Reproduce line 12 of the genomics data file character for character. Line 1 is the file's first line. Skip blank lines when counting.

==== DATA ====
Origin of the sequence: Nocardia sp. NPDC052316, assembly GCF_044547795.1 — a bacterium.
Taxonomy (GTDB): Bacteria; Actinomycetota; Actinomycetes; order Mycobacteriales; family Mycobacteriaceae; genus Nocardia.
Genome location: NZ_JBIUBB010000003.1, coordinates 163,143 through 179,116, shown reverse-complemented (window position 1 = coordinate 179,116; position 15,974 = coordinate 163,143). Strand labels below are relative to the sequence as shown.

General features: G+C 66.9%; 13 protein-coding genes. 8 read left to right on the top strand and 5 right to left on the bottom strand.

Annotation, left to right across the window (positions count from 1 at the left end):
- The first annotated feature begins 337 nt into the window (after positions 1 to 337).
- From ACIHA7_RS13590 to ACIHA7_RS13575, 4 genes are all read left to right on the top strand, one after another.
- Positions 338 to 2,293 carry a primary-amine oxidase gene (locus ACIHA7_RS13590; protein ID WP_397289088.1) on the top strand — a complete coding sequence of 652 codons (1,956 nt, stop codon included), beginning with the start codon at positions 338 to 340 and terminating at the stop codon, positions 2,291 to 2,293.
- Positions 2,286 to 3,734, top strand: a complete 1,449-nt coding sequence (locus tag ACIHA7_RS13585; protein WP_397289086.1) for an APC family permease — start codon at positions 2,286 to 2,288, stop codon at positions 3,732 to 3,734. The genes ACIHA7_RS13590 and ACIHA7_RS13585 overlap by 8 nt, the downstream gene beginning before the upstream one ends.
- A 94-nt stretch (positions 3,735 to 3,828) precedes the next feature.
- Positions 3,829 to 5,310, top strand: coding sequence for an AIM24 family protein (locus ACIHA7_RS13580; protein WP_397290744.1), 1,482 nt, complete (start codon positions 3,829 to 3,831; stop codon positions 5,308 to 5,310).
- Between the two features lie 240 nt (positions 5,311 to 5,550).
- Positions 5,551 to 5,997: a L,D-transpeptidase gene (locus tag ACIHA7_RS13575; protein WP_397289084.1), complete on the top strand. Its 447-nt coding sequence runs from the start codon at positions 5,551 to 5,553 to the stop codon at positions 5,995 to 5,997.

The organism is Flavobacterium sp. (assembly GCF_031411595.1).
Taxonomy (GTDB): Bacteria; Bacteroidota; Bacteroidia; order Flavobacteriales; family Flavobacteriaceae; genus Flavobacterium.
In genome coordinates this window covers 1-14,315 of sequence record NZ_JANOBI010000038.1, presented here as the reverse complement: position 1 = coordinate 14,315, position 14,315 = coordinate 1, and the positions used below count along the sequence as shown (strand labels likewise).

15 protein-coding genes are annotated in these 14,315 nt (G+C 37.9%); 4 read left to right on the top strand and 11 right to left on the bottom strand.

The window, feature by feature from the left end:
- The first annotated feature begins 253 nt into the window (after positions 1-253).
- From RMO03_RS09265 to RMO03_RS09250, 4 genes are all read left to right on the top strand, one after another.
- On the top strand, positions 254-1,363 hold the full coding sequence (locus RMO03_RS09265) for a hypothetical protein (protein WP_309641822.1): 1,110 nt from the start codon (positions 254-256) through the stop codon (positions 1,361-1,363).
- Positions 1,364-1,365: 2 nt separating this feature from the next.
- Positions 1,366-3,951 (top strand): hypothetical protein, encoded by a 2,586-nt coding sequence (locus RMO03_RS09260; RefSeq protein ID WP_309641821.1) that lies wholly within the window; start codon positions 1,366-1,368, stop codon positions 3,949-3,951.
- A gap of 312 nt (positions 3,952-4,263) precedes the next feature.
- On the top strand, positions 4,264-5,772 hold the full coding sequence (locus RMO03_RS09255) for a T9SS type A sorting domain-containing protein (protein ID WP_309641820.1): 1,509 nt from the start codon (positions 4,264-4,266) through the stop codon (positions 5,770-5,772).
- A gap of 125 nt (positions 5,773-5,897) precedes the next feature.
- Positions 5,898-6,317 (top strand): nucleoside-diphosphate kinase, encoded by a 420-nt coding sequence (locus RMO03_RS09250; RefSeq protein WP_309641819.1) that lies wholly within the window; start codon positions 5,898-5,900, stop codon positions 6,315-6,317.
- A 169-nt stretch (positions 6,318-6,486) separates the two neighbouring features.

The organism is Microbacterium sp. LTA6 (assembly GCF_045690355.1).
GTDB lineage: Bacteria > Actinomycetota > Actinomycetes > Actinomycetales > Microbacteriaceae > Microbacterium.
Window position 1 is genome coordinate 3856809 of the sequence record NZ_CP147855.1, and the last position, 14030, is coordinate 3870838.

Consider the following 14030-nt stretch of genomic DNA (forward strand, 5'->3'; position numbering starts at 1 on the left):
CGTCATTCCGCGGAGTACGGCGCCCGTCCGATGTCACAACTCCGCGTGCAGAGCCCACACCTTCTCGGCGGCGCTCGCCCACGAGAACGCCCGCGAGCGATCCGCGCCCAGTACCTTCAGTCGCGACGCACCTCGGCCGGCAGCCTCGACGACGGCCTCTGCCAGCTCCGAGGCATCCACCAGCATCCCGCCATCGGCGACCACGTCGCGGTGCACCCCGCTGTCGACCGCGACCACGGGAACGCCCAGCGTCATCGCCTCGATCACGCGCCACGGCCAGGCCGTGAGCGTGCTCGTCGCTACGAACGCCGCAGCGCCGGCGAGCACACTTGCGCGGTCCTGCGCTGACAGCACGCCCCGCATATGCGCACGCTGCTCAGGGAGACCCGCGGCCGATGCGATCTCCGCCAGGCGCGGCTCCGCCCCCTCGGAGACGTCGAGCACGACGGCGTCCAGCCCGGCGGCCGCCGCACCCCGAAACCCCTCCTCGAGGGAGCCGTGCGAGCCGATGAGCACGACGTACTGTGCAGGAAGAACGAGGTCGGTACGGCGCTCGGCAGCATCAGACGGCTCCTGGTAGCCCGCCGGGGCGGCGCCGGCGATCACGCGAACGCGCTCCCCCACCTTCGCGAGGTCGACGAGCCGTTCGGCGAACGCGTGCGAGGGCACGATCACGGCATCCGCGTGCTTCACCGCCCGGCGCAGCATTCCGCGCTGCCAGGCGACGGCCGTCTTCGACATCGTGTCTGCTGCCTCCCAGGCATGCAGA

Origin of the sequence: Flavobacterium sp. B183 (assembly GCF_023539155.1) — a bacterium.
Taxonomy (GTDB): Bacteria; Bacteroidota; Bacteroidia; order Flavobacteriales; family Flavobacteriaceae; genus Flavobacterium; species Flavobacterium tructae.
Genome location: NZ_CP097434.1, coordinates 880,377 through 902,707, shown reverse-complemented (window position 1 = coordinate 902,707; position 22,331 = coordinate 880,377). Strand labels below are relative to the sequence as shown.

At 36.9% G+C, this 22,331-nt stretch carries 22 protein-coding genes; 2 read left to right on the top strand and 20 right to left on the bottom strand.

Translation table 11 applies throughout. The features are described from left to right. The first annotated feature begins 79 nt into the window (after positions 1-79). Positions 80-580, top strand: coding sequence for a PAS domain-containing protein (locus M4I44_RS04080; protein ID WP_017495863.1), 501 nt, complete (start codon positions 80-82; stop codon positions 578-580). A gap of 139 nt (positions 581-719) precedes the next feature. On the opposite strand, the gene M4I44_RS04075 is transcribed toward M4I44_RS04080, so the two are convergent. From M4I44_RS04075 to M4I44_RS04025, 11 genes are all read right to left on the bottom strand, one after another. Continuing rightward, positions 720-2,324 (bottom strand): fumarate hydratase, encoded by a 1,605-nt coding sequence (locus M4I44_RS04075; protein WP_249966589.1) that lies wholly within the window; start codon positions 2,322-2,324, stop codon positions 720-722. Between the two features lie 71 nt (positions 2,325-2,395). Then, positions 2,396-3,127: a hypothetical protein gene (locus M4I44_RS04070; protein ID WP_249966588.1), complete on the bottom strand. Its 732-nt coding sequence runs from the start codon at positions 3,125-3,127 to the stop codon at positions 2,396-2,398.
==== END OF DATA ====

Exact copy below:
- Between the two features lie 240 nt (positions 5,311 to 5,550).